Big weekend for me as far as the Oscars go, I finally saw War Horse at this past Sunday’s Q&A screening, but I am under a strict embargo until a few days before the film releases so I won’t be giving any personal comments or opinions on the film until later. But that doesn’t stop me from reading and relaying what others have written after New York and Los Angeles folks also saw it this weekend and aren’t being quite as clandestine.
Additionally, more screeners arrived allowing me time to watch Roman Polanksi‘s Carnage, a film I enjoyed enough to not watch once, but twice in a 36 hour period. I also saw Cameron Crowe’s We Bought a Zoo at the sneak screenings on Saturday, gave Drive a second look, watched Pariah for the first time (it’s quite good), just reviewed Tyrannosaur (read that here) and dug into documentaries such as We Were Here and the excellent Undefeated.
All in all, I think I watched 14 movies in the last week and I’m staring at a pile of screeners that isn’t getting any smaller and there are still more to see.
With that said, and looking at my upcoming schedule, I decided I’d begin the week by revisiting my predictions in the Best Picture category. After all, last week I saw Tinker, Tailor, Soldier, Spy, Hugo, War Horse, We Bought a Zoo and Carnage, which certainly gives reason for movement.
First for War Horse. You can watch highlights from the Q&A chat with director Steven Spielberg that was simulcast this weekend right here and you can read the full transcript here. As for what people are saying, Kris Tapley at In Contention addresses whether or not it can win Best Picture saying, “It most certainly can. Will it? Well, we’ll have to see if the season is kind to it. Critics will be mixed on it, I imagine. It won’t get the boost of their awards circuit, but it won’t need it.” He was a bit more direct on Twitter adding, “Speaking for myself, I think it wins the lion’s share. Including pic/dir.”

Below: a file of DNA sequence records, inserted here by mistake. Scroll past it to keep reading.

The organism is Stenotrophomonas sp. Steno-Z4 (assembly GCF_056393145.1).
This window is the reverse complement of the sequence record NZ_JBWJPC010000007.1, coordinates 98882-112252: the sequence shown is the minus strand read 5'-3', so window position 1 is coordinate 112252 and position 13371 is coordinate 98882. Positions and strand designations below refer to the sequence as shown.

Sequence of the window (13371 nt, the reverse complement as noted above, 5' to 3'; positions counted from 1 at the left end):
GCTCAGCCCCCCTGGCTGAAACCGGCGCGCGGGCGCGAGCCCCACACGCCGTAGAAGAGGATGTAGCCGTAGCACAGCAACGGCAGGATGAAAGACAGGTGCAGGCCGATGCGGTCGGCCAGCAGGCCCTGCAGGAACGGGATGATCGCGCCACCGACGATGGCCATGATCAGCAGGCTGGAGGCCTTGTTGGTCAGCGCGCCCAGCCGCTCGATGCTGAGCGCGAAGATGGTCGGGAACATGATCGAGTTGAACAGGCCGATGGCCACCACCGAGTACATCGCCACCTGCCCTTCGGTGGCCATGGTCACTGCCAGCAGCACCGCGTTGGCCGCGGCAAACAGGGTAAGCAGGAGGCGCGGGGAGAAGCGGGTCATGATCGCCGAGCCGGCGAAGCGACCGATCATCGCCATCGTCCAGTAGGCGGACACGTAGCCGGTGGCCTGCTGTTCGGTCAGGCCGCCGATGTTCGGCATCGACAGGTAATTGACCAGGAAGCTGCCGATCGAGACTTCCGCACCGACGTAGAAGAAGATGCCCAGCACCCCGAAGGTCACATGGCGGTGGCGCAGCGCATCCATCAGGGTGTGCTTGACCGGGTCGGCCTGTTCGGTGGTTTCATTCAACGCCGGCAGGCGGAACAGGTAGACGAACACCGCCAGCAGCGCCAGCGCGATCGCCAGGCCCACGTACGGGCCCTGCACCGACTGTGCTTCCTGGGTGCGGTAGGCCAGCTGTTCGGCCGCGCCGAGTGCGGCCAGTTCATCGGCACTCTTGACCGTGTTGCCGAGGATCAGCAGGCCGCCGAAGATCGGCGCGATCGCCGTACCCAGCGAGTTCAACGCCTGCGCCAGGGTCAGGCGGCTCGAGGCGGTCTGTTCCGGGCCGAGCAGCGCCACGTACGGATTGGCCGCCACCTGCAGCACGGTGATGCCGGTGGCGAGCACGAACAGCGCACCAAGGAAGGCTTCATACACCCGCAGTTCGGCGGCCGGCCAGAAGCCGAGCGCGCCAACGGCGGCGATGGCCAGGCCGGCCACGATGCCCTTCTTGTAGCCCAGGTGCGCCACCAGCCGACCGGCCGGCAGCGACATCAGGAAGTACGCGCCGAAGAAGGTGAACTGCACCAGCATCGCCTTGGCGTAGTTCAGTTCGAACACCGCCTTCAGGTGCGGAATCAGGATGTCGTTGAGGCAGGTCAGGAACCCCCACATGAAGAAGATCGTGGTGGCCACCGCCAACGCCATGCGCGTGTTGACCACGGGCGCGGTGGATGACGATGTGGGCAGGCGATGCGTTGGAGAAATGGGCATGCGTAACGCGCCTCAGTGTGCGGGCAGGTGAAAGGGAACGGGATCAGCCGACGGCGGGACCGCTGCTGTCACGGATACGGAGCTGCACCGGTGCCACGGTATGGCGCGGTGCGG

Over at The Telegraph Joe Marino would likely agree with Tapley, offering a rave for the film calling it “genuine in its emotion, unflinching in its reality, epic in its grandiosity, effective in its performances, and imaginative in its storytelling.”
Pete Hammond continued the love writing, “What Spielberg has wrought is a stunning looking and highly emotional epic that is Hollywood moviemaking at its best, and seems likely to be the filmmaker’s most Academy-friendly work since his Oscar winners, Schindler’s List and Saving Private Ryan.”
Over at Hollywood Elsewhere, Jeff Wells appears to be alone in his opinion of the film saying “there’s no way this thing wins the Best Picture Oscar” along with this final salvo: “War Horse is wonderful, beautiful and very touching…if you’re Joe Popcorn from Sandusky, Ohio or Altoona, Pennsylvania. Or if you feel a nostalgic affinity for ‘less edgy, more traditional’ films and can just roll with what War Horse is serving. I think it’s so shameless it’s almost a hoot, but that’s me.”
Taking these comments, putting them in a blender and seeing what comes out, it sounds a lot like what we were hearing with The King’s Speech last year. War Horse may fit the mold as the more traditional Oscar feature, an epic that sweeps up audiences with emotional highs, but leaves critics divided. Steve Pond at The Wrap addresses this notion head on asking, “How old-fashioned is the Academy these days?” Good question, and perhaps one The King’s Speech answered last year.